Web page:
Our second WAW Manchester meetup on 20th August built on the success of the first event , with both some familiar faces as well as people coming along for the first time such as Moo Marketing and Maginus.
George Ioannou, Head of Creative and Strategy from Maginus, presented an overview of the key principles behind multi-variant testing, as well as a comparative look at the range of tools available.
George gave two examples of where MVT had proved its value. The first was the implementation of a pop-up encouraging visitors to leave their email address in exchange for a discount off their first order. The consensus, before the test, was that this pop-up would ‘annoy’ visitors and would result in more exits and less sign-ups than the non-pop-up version. Testing proved otherwise, showing that most visitors who didn’t leave their email address simply close pop-ups and carried on with their session. In addition, the level of email sig-ups increased substantially. A second example, was where MVT testing showed that eliminating the ‘trust’ and ‘security’ icons on one particular e-commerce website had an upward impact on conversion levels.
Tools covered included the ubiquitous Google Website Optimizer but also higher-end packages, such as SiteSpect that require no code to be implemented. We discussed why the adoption of multi-variant testing was much slower than in the US. Reasons cited for our slowness in exploiting this approach included the perceived expense, the ‘bureaucracy’ involved in getting simple code applied to website, the relative lack of high volumes of traffic as well institutional lethargy.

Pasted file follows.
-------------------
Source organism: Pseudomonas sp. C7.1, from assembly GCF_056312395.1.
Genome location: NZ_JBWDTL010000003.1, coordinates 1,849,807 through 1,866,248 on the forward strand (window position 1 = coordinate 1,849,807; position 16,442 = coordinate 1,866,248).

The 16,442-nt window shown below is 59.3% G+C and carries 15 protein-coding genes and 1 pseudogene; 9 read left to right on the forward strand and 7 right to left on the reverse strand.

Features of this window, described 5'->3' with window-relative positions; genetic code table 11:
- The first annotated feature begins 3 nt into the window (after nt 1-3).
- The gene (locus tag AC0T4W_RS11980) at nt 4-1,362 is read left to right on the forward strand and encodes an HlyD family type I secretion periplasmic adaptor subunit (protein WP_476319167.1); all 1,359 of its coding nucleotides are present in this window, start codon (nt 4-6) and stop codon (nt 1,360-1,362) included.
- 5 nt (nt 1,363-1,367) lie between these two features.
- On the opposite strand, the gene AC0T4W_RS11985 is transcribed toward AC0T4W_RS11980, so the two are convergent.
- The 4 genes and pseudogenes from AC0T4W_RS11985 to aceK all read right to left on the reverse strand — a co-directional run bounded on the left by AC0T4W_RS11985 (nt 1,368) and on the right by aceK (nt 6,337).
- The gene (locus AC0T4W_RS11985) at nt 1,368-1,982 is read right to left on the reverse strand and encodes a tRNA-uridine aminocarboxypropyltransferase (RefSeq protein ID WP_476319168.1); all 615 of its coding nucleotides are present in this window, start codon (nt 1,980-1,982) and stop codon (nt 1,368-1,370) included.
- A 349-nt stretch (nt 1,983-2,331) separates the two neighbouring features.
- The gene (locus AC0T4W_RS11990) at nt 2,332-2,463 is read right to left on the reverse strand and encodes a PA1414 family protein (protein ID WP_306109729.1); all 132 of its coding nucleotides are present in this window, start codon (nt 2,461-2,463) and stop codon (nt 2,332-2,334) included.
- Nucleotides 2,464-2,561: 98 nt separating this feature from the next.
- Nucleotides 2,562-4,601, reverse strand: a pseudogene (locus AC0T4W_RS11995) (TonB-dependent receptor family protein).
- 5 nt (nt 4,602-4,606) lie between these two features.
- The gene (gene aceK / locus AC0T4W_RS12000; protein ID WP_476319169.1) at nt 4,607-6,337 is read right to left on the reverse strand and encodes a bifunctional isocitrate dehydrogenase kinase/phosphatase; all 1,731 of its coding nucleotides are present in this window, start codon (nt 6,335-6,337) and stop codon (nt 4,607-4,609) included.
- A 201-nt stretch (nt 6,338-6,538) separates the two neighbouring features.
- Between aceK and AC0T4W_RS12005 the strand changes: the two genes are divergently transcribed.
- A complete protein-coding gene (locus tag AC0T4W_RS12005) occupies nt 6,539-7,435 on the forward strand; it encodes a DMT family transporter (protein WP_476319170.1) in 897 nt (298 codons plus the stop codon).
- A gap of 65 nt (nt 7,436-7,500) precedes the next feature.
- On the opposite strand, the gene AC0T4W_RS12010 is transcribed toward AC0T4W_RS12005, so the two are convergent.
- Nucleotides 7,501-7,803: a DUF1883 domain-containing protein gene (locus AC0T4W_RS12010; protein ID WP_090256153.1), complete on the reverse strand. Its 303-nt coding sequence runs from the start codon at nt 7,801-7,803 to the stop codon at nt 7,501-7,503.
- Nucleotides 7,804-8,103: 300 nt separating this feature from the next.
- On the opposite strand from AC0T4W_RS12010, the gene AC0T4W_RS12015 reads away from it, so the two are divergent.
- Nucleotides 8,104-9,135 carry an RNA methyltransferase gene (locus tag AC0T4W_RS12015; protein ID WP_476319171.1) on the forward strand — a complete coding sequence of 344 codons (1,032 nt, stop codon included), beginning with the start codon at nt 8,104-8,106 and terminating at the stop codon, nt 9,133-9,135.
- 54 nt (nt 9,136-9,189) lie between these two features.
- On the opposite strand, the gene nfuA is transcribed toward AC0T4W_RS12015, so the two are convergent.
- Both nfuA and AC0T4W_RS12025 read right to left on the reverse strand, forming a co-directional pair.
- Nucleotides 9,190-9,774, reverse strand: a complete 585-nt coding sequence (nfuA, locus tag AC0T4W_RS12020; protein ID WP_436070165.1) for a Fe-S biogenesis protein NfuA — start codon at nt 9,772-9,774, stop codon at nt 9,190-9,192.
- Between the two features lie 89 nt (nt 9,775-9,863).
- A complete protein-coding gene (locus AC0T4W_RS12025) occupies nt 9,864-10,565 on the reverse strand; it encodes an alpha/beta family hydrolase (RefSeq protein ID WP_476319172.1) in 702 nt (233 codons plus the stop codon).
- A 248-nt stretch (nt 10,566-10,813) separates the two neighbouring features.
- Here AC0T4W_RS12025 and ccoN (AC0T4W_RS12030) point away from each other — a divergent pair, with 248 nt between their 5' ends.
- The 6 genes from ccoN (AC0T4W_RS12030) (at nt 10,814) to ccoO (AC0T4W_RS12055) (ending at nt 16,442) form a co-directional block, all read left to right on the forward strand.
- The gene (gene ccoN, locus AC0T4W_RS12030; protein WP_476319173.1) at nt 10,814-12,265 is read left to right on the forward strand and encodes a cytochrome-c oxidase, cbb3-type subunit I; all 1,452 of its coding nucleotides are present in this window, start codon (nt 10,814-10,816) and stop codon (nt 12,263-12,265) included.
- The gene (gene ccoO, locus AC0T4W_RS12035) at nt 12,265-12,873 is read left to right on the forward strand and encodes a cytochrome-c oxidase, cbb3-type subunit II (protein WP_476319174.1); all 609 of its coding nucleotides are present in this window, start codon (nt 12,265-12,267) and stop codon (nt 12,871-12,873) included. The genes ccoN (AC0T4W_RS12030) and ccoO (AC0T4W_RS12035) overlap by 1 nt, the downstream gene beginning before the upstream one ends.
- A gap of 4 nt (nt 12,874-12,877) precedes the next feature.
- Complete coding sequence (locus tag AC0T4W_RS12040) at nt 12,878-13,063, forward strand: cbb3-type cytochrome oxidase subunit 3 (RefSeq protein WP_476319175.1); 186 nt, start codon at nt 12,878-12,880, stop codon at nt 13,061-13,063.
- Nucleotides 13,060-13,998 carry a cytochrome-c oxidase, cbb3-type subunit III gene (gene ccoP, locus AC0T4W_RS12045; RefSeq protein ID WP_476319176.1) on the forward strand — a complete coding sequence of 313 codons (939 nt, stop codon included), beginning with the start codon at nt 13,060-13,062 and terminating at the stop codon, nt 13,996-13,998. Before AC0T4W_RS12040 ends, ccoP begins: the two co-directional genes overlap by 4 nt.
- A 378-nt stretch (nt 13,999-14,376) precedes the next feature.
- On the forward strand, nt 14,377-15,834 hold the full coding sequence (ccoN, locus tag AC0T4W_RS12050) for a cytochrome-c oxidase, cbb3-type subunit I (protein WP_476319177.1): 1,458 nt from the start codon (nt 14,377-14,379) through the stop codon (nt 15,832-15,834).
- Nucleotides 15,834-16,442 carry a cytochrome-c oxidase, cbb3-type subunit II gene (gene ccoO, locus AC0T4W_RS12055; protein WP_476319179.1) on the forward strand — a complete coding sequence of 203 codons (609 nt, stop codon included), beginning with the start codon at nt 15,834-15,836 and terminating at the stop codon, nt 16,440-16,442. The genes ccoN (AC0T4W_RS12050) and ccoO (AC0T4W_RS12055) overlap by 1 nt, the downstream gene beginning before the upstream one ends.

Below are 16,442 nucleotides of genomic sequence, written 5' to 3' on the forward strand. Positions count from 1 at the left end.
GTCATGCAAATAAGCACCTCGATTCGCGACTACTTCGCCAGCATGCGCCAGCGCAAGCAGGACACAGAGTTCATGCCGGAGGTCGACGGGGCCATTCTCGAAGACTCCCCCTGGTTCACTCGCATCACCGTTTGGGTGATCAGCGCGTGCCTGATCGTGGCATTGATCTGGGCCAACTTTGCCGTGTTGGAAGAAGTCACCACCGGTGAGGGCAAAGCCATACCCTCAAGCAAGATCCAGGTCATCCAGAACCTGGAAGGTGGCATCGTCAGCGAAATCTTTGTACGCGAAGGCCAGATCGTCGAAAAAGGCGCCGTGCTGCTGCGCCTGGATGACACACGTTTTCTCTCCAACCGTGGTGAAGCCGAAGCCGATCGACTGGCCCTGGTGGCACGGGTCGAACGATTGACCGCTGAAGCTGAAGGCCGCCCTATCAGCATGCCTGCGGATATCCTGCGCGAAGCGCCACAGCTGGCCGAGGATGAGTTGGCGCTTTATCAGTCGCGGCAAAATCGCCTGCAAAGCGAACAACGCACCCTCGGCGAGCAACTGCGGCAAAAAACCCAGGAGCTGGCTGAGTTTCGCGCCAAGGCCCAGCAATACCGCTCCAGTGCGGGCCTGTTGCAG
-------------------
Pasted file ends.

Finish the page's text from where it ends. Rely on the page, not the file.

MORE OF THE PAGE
Dan Croxen-John raised the point Kevin Hillstrom made in his blog that most MVT tests are evaluated on the basis on the number of conversions or orders, rather than looking at changes in the £/visitor metric. Read the Kevin’s full blog post on “A/B Testing Gone Bad”.
We also discussed the reaction of some designers have had to seeing their designs put into multi-variant tests. While some have been interested to see whether their design will beat the control, others have felt uncomfortable about their work being judged in such a ‘hard-nosed’ fashion.
Before the presentation part of the evening got going, we did a mini-roundtable on tools that people had come across over the last couple of months. Tools that got a mention include Gazehawk (eye tracking for landing pages), Protoshare (wire-framing tool), Which Test Won (website showing results from split tests), Flowtown (shows which social media networks your customers are on), Mindmeister (mind-mapping tool), My Article Network and PR Web (online PR tools), Tagman (universal tagging solution) as well as Zopim (online chat)
Our next meeting will take place at the same location (Bar 38, Great Northern Warehouse, Peter Street, Manchester M2 5GP) on Wednesday 20th October starting at 5.30pm. To sign up click here .
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